Figure-Ground Organization in Natural Images



Introduction

Figure-ground organization is a step of perceptual organization which assigns a contour to one of the two abutting regions. Commonly thought to follow region segmentation, it is an essential step in forming our perception of surfaces, shapes and objects, as demonstrated by the pictures in Figure 1. These pictures are highly ambiguous and we may perceive either side as the figure and ``see'' its shape. We always perceive the ground side as being shapeless and extended behind the figure, never seeing both shapes simultaneously.
Figure 1: classical illusions in figure/ground organization.

In computer vision, figure-ground organization is an all quiet front and virtually no effort has been made to understand its roles and implications. Perhaps this is for a good reason: figure-ground organization is a difficult mid-level vision problem, and, in the context of complex natural scenes, we do not know whether figure-ground organization is even possible from bottom-up. This leads to the belief that figure-ground organization is merely the result of a top-down process, after we recognize and understand object layout in a scene.

Recently a large figure-ground dataset of natural images have been collected and labeled by human subjects. Such large-scale groundtruth data enable us to quantitatively study the figure-ground problem in natural images. In this work we develop a bottom-up figure-ground approach that combines local cues (e.g. convexity) and global consistency (e.g. T-junction analysis).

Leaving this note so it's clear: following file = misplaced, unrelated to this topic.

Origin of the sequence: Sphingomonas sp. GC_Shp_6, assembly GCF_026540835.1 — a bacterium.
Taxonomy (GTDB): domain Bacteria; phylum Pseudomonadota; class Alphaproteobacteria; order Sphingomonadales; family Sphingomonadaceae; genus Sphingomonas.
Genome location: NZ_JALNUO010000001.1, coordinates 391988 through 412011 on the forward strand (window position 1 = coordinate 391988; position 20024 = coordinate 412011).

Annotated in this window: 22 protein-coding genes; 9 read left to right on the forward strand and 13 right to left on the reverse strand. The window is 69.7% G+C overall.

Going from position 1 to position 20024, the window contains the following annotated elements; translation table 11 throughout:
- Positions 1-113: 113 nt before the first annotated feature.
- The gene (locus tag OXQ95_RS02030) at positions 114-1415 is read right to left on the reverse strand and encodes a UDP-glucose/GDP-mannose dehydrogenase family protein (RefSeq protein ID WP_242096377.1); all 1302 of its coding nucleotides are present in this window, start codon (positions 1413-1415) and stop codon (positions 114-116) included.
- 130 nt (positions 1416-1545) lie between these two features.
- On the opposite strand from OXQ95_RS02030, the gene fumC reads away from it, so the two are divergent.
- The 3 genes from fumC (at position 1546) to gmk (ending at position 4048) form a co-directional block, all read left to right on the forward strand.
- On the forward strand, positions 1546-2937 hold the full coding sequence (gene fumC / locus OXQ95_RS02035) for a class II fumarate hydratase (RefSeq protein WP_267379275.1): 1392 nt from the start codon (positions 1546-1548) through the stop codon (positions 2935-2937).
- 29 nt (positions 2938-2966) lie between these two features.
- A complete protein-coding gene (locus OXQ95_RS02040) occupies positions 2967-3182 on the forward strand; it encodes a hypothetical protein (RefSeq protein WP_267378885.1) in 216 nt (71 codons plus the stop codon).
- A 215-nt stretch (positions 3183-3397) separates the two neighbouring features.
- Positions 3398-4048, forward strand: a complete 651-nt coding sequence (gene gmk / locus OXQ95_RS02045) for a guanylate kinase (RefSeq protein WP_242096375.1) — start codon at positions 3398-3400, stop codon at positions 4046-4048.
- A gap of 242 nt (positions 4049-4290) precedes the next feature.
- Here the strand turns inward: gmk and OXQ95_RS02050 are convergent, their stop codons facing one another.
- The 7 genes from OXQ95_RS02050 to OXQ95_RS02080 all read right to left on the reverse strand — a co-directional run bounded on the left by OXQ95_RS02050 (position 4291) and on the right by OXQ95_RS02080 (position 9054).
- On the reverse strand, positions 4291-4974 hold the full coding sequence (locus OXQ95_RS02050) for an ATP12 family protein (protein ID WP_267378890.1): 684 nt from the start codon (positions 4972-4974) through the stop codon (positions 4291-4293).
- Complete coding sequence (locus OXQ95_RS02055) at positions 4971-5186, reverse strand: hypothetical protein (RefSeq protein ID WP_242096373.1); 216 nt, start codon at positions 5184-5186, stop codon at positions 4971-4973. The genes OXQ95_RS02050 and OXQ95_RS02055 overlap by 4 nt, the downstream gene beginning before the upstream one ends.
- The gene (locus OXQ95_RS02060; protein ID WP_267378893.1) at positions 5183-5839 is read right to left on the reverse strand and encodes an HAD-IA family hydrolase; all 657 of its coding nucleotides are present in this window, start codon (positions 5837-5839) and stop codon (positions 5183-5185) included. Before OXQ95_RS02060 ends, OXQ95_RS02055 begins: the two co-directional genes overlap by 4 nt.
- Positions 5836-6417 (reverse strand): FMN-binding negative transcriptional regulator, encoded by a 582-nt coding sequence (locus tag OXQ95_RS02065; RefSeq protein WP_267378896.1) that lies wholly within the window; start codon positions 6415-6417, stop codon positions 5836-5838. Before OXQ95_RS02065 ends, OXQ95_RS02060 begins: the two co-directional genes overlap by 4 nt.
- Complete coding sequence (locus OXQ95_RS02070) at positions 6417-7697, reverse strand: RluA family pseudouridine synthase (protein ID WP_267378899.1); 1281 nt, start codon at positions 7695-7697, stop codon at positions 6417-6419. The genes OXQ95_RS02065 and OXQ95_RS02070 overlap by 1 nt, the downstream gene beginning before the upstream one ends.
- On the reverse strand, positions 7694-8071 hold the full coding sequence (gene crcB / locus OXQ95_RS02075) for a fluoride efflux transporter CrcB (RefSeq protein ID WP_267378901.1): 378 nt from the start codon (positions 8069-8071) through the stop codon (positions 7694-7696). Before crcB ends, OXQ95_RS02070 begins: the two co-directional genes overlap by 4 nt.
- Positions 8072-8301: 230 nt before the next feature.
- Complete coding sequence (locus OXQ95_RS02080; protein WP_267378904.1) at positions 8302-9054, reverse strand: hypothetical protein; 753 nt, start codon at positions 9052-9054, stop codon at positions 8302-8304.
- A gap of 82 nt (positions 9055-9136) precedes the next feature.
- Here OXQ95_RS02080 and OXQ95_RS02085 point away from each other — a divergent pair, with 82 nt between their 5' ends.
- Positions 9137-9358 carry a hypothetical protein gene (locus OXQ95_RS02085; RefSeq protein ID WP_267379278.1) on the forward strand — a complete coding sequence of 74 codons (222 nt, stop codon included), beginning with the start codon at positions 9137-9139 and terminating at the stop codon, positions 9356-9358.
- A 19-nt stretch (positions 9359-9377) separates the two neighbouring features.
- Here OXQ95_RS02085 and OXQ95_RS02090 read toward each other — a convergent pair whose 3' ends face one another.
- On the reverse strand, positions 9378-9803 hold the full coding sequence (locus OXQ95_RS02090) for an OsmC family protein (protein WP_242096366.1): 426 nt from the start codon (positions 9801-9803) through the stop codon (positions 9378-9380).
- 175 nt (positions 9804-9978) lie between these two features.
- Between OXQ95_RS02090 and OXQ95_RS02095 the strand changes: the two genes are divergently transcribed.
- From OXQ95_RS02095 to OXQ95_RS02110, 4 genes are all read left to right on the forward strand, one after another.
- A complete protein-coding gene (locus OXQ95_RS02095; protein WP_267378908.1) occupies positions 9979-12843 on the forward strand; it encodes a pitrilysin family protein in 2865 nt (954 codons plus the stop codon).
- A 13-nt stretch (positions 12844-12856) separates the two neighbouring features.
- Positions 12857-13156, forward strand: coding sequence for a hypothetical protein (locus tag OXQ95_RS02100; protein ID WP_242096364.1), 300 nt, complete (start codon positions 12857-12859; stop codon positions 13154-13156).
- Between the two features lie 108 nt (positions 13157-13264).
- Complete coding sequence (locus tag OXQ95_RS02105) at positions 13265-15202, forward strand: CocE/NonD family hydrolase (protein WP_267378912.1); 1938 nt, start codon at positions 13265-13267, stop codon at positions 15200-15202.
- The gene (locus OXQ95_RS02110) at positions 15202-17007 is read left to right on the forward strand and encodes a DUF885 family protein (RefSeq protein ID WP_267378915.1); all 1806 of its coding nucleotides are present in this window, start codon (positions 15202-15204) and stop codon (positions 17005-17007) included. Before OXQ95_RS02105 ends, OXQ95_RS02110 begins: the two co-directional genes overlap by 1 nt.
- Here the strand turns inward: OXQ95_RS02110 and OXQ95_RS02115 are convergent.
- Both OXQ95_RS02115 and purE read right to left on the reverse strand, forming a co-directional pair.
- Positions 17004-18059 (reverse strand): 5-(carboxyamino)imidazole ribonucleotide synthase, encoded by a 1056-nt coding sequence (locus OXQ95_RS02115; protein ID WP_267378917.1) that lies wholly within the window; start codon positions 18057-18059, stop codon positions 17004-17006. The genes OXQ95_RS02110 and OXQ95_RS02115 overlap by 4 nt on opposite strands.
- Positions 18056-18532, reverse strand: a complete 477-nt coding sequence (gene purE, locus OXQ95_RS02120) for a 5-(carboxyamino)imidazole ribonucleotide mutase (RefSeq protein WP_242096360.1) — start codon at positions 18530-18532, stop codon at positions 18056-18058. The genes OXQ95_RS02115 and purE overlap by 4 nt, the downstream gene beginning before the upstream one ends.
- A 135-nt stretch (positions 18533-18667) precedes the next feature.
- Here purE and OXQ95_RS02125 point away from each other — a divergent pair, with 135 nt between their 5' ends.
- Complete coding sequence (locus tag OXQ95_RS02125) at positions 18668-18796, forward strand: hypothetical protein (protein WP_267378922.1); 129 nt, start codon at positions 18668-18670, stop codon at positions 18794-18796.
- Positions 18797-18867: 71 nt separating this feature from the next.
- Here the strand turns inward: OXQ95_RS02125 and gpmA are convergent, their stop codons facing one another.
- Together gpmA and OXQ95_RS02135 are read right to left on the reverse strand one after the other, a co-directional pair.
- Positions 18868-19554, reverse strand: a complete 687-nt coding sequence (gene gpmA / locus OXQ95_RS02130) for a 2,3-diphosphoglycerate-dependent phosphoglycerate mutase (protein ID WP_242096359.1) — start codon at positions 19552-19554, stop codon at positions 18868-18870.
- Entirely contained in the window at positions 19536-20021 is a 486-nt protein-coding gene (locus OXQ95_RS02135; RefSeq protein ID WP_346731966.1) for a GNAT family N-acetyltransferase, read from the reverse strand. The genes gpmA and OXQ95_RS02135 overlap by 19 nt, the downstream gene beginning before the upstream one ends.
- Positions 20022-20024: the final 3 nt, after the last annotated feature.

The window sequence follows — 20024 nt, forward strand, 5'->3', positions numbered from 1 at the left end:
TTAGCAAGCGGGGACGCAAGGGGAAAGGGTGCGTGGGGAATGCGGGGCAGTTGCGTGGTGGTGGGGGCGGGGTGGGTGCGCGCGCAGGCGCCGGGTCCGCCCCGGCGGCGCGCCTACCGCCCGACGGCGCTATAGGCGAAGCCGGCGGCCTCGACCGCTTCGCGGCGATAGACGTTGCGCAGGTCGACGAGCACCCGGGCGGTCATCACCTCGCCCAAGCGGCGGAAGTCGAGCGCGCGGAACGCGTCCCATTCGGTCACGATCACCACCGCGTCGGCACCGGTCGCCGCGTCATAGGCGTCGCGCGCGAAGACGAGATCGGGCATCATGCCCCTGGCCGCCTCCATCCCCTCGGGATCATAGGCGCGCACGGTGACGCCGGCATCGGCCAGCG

We show that there is rich figure-ground information available at mid-level, both locally and globally. Quantitatively our approach produces promising figure-ground labelings without recognizing objects or estimating depth. Hence we "prove" that bottom-up figure-ground organization is feasible. Such mid-level processing holds great potential for scene understanding and object recognition.

Local Figure-Ground Cues

The classical Gestalt theory on figure-ground lists a number of "principles" or cues, such convexity, parallelism, size or symmetry. Many of these cues may be defined locally, without requiring a full segmentation. It is, however, not easy to translate these intuitive principles into mathematical definitions.

In this work, we take a learning approach to local figure-ground, by grouping local shapes into shapemes and collecting figure-ground statistics for these shape clusters.

Figure 2: shapemes, or local shape clusters, learned from data using the Geometric Blur descriptor. A simple clustering of local shapes reveals interesting structures such as convexity, parallelism as well as straight lines, corners and line endings.

93.8% 89.6% 66.5% 49.8% 11.7% 05.0%
Figure 3: shapemes encode rich figure-ground information. Here are some shapemes and their figure-ground statistics: we align each shapeme such as the contour orientation at center is vertical, and count the percentage that the figure side is to the left. As Gestalt theories predict, parallelism is a strong figure-ground cue, hence for shapeme 1, the figure is between the two parallel lines, hence to the left of the center. Convexity is also a strong cue (shapeme 2), and a straight line gives no information (shapeme 4).